What to see in the sky in December: The 'Cold Moon' and meteor showers
- Credit: PA
Stargazers are in for a treat in December, with lots to look up at including the 'Cold Moon' and Geminids Meteor Shower.
Here are some things to look out for in the sky this month.
A new moon will appear on December 4 making it a good night to observe galaxies and star clusters as there is no moonlight to interfere.
The moon will reach its full moon phase on December 19.
This full moon has been known as the 'Cold Moon,' 'Long Nights Moon' and the 'Moon Before Yule.'
Geminids Meteor Shower
- 1 Ever fancied being a real life CSI? Now's your chance!
- 2 New lake could be dug in west Norfolk tourism hotspot
- 3 Devastated family wrongly told prisoner hanged himself weeks before release
- 4 Fake Dyson Airwrap and Primark baby toy among recent recalled items
- 5 Woman to stand trial following fatal crash with motorcyclist
- 6 Decision expected within weeks on 40 homes in village
- 7 'Man with a van' fined for dumping waste in village
- 8 Plan B measures to be scrapped across England
- 9 Further cold weather alert for Norfolk and Waveney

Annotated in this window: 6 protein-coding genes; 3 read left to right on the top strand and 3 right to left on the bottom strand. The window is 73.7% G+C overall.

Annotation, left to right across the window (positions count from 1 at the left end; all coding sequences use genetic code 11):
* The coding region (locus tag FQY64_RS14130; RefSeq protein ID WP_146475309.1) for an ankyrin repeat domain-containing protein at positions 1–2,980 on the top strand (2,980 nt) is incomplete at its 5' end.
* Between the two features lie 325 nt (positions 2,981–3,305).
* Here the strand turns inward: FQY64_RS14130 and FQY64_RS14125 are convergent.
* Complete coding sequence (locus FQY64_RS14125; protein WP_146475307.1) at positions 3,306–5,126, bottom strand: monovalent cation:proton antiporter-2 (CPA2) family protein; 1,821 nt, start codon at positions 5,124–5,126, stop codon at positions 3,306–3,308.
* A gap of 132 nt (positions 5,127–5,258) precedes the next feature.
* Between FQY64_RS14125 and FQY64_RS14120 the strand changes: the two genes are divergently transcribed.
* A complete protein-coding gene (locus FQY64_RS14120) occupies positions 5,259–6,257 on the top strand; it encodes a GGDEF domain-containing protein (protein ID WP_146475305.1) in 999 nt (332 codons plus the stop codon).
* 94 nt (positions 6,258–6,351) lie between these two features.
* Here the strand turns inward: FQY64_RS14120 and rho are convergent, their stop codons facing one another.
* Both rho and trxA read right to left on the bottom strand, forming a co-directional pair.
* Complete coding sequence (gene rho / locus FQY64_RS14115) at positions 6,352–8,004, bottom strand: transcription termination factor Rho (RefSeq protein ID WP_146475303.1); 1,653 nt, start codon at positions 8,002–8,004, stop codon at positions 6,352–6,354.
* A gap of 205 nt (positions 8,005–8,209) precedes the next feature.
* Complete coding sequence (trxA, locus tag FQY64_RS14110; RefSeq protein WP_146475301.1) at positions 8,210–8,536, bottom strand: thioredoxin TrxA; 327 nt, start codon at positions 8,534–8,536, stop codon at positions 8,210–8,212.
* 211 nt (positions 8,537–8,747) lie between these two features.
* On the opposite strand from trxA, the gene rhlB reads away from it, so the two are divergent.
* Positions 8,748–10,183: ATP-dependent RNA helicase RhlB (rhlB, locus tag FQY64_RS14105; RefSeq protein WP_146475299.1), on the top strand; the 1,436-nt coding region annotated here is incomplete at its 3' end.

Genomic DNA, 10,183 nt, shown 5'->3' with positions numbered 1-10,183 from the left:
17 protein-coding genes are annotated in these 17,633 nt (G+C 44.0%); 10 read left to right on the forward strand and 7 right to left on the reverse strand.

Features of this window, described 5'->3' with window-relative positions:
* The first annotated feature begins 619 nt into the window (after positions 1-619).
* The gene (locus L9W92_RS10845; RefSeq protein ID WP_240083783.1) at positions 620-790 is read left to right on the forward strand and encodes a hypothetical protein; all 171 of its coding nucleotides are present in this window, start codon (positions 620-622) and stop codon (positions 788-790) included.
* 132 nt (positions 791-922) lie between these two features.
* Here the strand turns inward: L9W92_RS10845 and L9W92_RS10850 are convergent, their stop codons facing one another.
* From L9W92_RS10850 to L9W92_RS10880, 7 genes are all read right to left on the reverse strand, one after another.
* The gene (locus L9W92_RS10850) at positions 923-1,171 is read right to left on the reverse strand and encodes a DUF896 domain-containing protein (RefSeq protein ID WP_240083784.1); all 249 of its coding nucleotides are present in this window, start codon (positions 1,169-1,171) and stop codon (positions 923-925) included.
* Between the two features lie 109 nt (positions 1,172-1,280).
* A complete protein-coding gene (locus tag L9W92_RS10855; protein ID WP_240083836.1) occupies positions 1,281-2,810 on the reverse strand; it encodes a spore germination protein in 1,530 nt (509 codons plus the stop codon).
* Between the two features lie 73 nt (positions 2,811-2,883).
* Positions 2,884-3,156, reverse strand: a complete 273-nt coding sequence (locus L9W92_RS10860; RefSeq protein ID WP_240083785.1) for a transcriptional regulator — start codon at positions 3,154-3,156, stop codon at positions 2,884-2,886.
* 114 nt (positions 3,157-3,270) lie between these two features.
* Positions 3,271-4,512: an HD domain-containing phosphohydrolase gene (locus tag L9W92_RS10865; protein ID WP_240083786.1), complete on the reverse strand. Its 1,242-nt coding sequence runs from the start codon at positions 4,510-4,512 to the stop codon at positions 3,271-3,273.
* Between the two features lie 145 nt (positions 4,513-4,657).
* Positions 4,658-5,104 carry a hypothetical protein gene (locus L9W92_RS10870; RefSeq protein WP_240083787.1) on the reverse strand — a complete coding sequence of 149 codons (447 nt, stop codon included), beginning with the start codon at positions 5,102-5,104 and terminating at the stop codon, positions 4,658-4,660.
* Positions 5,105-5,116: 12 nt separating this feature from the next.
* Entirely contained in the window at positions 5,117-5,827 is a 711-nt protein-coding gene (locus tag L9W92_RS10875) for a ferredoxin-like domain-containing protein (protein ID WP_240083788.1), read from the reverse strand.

- 10 Travelodge looking at nine sites for new hotels across Norfolk
The Geminids is sometimes called the "king of the meteor showers" and is considered by many as the best shower to see in the sky.
The shower runs annually between December 7 and 17 but it will peak on December 13 and 14.
On these dates 120 multicoloured meteors can be seen per hour.
The moon blocks out most of the fainter showers but as the Geminids is so bright, there should still be plenty to spot.
The meteor shower will be best visible at midnight.
Ursids Meteor Shower
Not as impressive as the Geminids, the Ursids is a minor meteor shower producing five to 10 meteors per hour.
It is produced by dust grains left behind by the comet Tuttle, which was first discovered in 1790.
The shower runs annually between December 17 and 25 but will peak on the night of December 21.
It will be unlikely it will be seen due to the nearly full moon blocking all but the brightest meteors.
The Winter Solstice
The winter solstice will occur on December 21.
While not something to spot in the sky, it is still an important date in the astronomical calendar, and is when the South Pole reaches its southernmost position tilted toward the sun.
It marks the first day of winter in the northern hemisphere and the first day of summer in the southern hemisphere.